Extract from ‘The Scotsman’ Wednesday 13 October 1943

People’s Theatre

New Edinburgh Venture

Three one-act plays of Russian life were given last night in the Oddfellows’ Hall, Forrest Road, Edinburgh to mark the opening of the Edinburgh People’s Theatre. The plays were produced by Mr. Andrew P. Wilson in aid of the new hospital in Stalingrad, where it is proposed to endow a bed in the projected “Edinburgh Ward”. With the programme was combined a bulletin setting forth the aims of the People’s Theatre which are to further the art of drama in accordance with the principle that true art can move the people to work for the betterment of society; to train and encourage actors, producers and playwrights accordingly; and to devise, import and experiment with new forms of dramatic art. For these ideals, the bulletin claims, the commercial theatre does not stand, its object being the cultivation of dividends rather than the drama. Offers of help of all kinds are invited.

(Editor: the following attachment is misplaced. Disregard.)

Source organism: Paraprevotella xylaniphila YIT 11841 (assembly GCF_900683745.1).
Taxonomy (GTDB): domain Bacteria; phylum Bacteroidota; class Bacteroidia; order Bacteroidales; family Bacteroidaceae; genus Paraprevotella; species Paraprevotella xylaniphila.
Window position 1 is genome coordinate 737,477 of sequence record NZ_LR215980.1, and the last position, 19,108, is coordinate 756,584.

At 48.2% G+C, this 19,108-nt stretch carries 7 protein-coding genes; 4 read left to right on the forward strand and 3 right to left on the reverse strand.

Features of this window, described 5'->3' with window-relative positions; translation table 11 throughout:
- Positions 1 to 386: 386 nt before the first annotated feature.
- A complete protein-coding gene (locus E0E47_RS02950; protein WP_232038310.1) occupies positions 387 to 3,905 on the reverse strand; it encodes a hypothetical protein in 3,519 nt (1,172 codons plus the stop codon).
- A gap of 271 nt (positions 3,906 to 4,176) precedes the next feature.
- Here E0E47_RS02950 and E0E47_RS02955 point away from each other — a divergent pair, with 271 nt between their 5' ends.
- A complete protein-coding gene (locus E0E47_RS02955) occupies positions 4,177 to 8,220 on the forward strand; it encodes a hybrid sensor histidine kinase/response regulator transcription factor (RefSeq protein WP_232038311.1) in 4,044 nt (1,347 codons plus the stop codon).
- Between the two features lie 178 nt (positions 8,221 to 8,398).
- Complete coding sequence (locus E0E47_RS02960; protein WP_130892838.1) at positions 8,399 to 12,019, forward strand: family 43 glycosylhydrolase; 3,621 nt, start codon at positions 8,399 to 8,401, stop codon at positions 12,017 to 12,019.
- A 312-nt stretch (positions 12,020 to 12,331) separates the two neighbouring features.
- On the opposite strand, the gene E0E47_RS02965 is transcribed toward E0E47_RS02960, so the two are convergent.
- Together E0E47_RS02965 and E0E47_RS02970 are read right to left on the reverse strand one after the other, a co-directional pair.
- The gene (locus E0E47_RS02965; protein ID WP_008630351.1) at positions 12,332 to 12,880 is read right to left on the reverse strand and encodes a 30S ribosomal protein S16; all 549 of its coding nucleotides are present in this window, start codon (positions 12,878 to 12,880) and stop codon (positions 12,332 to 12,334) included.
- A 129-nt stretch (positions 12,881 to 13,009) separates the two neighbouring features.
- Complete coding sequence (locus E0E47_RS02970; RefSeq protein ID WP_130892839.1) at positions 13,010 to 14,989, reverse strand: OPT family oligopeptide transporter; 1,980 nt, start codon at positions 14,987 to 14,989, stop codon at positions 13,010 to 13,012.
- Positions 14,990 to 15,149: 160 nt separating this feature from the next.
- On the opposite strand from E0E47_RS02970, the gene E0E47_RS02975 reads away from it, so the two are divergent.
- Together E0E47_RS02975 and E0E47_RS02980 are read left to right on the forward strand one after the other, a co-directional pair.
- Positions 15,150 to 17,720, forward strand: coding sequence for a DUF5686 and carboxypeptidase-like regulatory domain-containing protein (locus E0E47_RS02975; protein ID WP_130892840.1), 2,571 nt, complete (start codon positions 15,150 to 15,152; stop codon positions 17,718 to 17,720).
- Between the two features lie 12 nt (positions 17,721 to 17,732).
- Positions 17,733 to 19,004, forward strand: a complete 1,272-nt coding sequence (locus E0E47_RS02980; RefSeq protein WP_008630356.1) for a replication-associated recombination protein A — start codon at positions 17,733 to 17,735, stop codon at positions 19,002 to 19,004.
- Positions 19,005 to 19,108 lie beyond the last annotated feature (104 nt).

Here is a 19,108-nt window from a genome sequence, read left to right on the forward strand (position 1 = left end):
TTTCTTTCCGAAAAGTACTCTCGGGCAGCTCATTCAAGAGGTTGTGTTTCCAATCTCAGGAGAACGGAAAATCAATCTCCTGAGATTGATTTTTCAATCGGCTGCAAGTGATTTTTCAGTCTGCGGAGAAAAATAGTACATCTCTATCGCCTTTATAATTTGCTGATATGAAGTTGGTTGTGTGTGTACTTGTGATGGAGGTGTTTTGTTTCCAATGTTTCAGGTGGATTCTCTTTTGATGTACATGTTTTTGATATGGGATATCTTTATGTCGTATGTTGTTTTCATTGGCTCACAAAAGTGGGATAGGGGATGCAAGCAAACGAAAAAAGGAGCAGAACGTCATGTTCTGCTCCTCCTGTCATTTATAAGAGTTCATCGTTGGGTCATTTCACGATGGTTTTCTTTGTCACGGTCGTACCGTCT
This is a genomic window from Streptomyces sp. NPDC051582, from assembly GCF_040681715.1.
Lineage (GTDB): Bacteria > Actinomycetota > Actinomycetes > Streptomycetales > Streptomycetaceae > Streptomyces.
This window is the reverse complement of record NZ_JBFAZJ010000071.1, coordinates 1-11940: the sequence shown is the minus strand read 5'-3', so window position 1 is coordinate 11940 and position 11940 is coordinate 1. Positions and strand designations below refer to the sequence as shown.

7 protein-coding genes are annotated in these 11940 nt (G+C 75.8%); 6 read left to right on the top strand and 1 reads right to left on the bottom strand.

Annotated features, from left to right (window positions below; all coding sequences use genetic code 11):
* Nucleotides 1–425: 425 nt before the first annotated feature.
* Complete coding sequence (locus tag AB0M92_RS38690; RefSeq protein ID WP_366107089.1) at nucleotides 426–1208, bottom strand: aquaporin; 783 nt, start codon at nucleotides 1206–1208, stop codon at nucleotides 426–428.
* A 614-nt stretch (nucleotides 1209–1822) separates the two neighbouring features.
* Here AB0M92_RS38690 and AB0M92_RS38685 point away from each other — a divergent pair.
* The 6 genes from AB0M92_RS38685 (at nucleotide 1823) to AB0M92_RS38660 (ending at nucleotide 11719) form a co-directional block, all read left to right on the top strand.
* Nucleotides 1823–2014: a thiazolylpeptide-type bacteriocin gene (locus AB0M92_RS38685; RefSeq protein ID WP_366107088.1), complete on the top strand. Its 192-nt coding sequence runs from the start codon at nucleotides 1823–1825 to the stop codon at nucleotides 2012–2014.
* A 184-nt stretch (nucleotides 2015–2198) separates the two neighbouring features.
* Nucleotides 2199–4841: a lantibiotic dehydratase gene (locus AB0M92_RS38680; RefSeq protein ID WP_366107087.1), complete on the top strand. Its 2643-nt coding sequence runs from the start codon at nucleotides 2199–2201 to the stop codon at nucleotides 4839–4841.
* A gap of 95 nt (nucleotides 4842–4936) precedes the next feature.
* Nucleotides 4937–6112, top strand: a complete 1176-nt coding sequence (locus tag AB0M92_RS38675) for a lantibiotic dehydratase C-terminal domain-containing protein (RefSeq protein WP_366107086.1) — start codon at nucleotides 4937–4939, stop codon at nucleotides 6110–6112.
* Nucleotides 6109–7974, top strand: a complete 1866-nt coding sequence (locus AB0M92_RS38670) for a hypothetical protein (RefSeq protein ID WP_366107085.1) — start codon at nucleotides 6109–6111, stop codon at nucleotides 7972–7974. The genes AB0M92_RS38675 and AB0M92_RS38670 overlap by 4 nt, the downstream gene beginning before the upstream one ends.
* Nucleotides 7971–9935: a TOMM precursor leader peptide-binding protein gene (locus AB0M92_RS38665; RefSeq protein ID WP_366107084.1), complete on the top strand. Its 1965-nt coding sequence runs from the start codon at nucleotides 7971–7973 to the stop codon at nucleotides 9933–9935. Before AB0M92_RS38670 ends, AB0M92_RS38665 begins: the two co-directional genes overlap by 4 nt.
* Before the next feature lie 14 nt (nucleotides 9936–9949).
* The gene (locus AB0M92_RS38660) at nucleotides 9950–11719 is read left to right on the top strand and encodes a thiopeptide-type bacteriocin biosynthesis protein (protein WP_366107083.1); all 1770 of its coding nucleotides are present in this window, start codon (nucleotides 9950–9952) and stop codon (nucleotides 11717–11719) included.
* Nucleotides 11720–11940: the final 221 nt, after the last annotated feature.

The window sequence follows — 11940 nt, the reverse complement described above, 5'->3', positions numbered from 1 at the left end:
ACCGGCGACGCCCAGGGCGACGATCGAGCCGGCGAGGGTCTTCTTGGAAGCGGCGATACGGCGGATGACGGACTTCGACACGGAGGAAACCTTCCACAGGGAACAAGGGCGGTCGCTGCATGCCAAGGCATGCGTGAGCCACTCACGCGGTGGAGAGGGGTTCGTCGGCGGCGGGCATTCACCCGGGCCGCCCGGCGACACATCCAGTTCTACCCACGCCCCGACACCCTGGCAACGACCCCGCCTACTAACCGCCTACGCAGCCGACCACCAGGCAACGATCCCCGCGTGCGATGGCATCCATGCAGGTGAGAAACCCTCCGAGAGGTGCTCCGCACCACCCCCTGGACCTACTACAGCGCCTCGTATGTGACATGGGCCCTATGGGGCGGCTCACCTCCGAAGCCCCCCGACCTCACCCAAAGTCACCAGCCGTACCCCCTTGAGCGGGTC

Russia and the Russians were presented in three widely different aspects last night. Tchekov’s light- hearted playlet, ‘The Proposal’ written over fifty years ago and translated by Constance Garnett into Scots of the kailyard variety, certainly struck a more homely note than is usually associated with the Russian stage. J.H Macdonald, Inga Peace, Wm. H Campbell and Catherine Burt made the most of the comedy. What would probably strike most playgoers as more authentically Russian was the Yiddish play, “The Eternal Song” by Marc Arnstein, translated by Etta Block. Here, in a St Petersburg garret before the last war, were the melancholy dreamers with their poetic yearnings, their sense of futility alternating with hope, in the grip of fates that were too much for them. Muriel E. Crane and Lauchie McLean gave sensitive performances as the young lovers. Complete contrast in treatment and sentiment was provided by “My Daughter Tanya” a play about modern Russia based by Andrew P Wilson on a true story written by Tanya’s mother for Soviet War News. Margaret Candlish played the name part, the company managing to convey to the full that feeling of new life that was overrunning the country when the tragedy of war struck it afresh.

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